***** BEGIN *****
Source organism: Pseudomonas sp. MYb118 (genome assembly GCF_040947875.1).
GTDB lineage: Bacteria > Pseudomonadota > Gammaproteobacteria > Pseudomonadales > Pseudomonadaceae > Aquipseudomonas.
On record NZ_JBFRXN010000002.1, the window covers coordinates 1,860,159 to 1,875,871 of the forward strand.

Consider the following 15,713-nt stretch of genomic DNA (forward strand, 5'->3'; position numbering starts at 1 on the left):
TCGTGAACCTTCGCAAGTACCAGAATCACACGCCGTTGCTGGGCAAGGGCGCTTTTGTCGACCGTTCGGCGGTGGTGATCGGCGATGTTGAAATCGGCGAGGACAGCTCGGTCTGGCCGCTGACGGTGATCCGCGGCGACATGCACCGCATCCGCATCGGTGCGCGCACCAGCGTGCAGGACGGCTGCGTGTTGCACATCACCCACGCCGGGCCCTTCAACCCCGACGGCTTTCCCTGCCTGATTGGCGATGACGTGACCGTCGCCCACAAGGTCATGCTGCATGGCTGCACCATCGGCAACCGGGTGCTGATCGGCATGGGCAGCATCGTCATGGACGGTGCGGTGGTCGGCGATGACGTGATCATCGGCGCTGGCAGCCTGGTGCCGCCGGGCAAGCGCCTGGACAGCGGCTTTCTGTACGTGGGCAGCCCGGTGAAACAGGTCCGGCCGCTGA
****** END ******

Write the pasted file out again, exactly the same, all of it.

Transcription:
Source organism: Pseudomonas sp. MYb118 (genome assembly GCF_040947875.1).
GTDB lineage: Bacteria > Pseudomonadota > Gammaproteobacteria > Pseudomonadales > Pseudomonadaceae > Aquipseudomonas.
On record NZ_JBFRXN010000002.1, the window covers coordinates 1,860,159 to 1,875,871 of the forward strand.

Consider the following 15,713-nt stretch of genomic DNA (forward strand, 5'->3'; position numbering starts at 1 on the left):
TCGTGAACCTTCGCAAGTACCAGAATCACACGCCGTTGCTGGGCAAGGGCGCTTTTGTCGACCGTTCGGCGGTGGTGATCGGCGATGTTGAAATCGGCGAGGACAGCTCGGTCTGGCCGCTGACGGTGATCCGCGGCGACATGCACCGCATCCGCATCGGTGCGCGCACCAGCGTGCAGGACGGCTGCGTGTTGCACATCACCCACGCCGGGCCCTTCAACCCCGACGGCTTTCCCTGCCTGATTGGCGATGACGTGACCGTCGCCCACAAGGTCATGCTGCATGGCTGCACCATCGGCAACCGGGTGCTGATCGGCATGGGCAGCATCGTCATGGACGGTGCGGTGGTCGGCGATGACGTGATCATCGGCGCTGGCAGCCTGGTGCCGCCGGGCAAGCGCCTGGACAGCGGCTTTCTGTACGTGGGCAGCCCGGTGAAACAGGTCCGGCCGCTGA